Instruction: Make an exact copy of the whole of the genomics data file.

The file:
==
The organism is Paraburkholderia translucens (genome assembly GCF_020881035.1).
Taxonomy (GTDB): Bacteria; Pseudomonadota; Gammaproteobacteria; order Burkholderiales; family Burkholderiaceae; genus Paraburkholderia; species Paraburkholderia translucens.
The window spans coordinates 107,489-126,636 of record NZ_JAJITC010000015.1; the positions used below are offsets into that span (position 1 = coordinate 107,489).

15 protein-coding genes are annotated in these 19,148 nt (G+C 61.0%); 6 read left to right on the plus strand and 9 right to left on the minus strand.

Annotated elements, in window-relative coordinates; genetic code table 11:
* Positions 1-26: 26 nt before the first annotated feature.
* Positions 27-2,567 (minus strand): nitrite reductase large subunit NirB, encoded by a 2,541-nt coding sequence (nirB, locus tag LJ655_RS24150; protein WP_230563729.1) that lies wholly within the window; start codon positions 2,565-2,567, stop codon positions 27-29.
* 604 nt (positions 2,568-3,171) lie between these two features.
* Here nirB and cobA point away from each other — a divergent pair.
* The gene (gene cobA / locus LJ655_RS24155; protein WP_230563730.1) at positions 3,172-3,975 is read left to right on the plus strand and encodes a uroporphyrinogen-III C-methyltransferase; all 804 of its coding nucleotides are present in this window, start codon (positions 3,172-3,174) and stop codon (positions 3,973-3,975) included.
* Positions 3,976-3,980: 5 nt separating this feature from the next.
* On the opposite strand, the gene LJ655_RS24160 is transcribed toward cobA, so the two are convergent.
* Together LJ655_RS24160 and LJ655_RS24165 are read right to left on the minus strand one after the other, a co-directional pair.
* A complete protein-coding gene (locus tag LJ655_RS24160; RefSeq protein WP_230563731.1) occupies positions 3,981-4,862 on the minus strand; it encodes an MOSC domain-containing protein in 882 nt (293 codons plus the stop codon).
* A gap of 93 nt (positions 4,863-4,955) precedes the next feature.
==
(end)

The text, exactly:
The organism is Paraburkholderia translucens (genome assembly GCF_020881035.1).
Taxonomy (GTDB): Bacteria; Pseudomonadota; Gammaproteobacteria; order Burkholderiales; family Burkholderiaceae; genus Paraburkholderia; species Paraburkholderia translucens.
The window spans coordinates 107,489-126,636 of record NZ_JAJITC010000015.1; the positions used below are offsets into that span (position 1 = coordinate 107,489).

15 protein-coding genes are annotated in these 19,148 nt (G+C 61.0%); 6 read left to right on the plus strand and 9 right to left on the minus strand.

Annotated elements, in window-relative coordinates; genetic code table 11:
* Positions 1-26: 26 nt before the first annotated feature.
* Positions 27-2,567 (minus strand): nitrite reductase large subunit NirB, encoded by a 2,541-nt coding sequence (nirB, locus tag LJ655_RS24150; protein WP_230563729.1) that lies wholly within the window; start codon positions 2,565-2,567, stop codon positions 27-29.
* 604 nt (positions 2,568-3,171) lie between these two features.
* Here nirB and cobA point away from each other — a divergent pair.
* The gene (gene cobA / locus LJ655_RS24155; protein WP_230563730.1) at positions 3,172-3,975 is read left to right on the plus strand and encodes a uroporphyrinogen-III C-methyltransferase; all 804 of its coding nucleotides are present in this window, start codon (positions 3,172-3,174) and stop codon (positions 3,973-3,975) included.
* Positions 3,976-3,980: 5 nt separating this feature from the next.
* On the opposite strand, the gene LJ655_RS24160 is transcribed toward cobA, so the two are convergent.
* Together LJ655_RS24160 and LJ655_RS24165 are read right to left on the minus strand one after the other, a co-directional pair.
* A complete protein-coding gene (locus tag LJ655_RS24160; RefSeq protein WP_230563731.1) occupies positions 3,981-4,862 on the minus strand; it encodes an MOSC domain-containing protein in 882 nt (293 codons plus the stop codon).
* A gap of 93 nt (positions 4,863-4,955) precedes the next feature.